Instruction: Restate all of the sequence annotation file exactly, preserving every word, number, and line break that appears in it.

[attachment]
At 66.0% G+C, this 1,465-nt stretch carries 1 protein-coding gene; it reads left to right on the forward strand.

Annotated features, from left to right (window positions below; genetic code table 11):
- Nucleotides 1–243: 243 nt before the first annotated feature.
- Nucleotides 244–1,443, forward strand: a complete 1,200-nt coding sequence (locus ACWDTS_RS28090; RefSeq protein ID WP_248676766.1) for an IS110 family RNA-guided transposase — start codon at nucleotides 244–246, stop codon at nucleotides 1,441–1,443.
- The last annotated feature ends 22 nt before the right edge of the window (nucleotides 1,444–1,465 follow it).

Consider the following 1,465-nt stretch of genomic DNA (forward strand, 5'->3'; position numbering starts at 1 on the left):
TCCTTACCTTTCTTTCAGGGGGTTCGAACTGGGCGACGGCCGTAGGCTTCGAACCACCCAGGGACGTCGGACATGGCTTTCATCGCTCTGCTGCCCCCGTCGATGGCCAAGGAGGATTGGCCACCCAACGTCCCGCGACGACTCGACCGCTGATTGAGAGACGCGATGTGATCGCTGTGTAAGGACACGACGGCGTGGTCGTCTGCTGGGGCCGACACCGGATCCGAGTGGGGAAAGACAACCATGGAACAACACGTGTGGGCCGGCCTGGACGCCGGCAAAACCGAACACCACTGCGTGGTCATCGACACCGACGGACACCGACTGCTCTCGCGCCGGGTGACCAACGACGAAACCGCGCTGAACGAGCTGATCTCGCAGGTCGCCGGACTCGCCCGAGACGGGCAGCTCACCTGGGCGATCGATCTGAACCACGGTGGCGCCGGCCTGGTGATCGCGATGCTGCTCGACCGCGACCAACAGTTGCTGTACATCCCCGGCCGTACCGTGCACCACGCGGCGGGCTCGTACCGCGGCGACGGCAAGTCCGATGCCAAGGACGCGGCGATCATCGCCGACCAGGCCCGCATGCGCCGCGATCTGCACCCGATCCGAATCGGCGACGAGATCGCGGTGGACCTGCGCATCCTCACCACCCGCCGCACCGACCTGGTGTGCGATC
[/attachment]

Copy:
At 66.0% G+C, this 1,465-nt stretch carries 1 protein-coding gene; it reads left to right on the forward strand.

Annotated features, from left to right (window positions below; genetic code table 11):
- Nucleotides 1–243: 243 nt before the first annotated feature.
- Nucleotides 244–1,443, forward strand: a complete 1,200-nt coding sequence (locus ACWDTS_RS28090; RefSeq protein ID WP_248676766.1) for an IS110 family RNA-guided transposase — start codon at nucleotides 244–246, stop codon at nucleotides 1,441–1,443.
- The last annotated feature ends 22 nt before the right edge of the window (nucleotides 1,444–1,465 follow it).

Consider the following 1,465-nt stretch of genomic DNA (forward strand, 5'->3'; position numbering starts at 1 on the left):
TCCTTACCTTTCTTTCAGGGGGTTCGAACTGGGCGACGGCCGTAGGCTTCGAACCACCCAGGGACGTCGGACATGGCTTTCATCGCTCTGCTGCCCCCGTCGATGGCCAAGGAGGATTGGCCACCCAACGTCCCGCGACGACTCGACCGCTGATTGAGAGACGCGATGTGATCGCTGTGTAAGGACACGACGGCGTGGTCGTCTGCTGGGGCCGACACCGGATCCGAGTGGGGAAAGACAACCATGGAACAACACGTGTGGGCCGGCCTGGACGCCGGCAAAACCGAACACCACTGCGTGGTCATCGACACCGACGGACACCGACTGCTCTCGCGCCGGGTGACCAACGACGAAACCGCGCTGAACGAGCTGATCTCGCAGGTCGCCGGACTCGCCCGAGACGGGCAGCTCACCTGGGCGATCGATCTGAACCACGGTGGCGCCGGCCTGGTGATCGCGATGCTGCTCGACCGCGACCAACAGTTGCTGTACATCCCCGGCCGTACCGTGCACCACGCGGCGGGCTCGTACCGCGGCGACGGCAAGTCCGATGCCAAGGACGCGGCGATCATCGCCGACCAGGCCCGCATGCGCCGCGATCTGCACCCGATCCGAATCGGCGACGAGATCGCGGTGGACCTGCGCATCCTCACCACCCGCCGCACCGACCTGGTGTGCGATC